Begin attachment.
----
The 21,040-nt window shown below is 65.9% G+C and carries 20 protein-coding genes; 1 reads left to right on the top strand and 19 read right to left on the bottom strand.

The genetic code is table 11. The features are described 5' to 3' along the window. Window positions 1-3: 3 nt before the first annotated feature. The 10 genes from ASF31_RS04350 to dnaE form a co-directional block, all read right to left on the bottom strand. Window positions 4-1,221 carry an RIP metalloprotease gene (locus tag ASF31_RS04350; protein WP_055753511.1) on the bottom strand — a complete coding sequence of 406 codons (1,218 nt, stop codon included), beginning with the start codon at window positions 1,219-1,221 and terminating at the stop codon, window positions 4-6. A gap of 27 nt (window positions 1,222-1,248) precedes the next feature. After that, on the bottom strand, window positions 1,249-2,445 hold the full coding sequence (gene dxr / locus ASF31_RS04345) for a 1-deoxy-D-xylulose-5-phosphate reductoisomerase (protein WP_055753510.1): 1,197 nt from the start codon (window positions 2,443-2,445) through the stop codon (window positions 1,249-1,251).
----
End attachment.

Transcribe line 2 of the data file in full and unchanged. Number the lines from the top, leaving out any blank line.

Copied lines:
The genetic code is table 11. The features are described 5' to 3' along the window. Window positions 1-3: 3 nt before the first annotated feature. The 10 genes from ASF31_RS04350 to dnaE form a co-directional block, all read right to left on the bottom strand. Window positions 4-1,221 carry an RIP metalloprotease gene (locus tag ASF31_RS04350; protein WP_055753511.1) on the bottom strand — a complete coding sequence of 406 codons (1,218 nt, stop codon included), beginning with the start codon at window positions 1,219-1,221 and terminating at the stop codon, window positions 4-6. A gap of 27 nt (window positions 1,222-1,248) precedes the next feature. After that, on the bottom strand, window positions 1,249-2,445 hold the full coding sequence (gene dxr / locus ASF31_RS04345) for a 1-deoxy-D-xylulose-5-phosphate reductoisomerase (protein WP_055753510.1): 1,197 nt from the start codon (window positions 2,443-2,445) through the stop codon (window positions 1,249-1,251).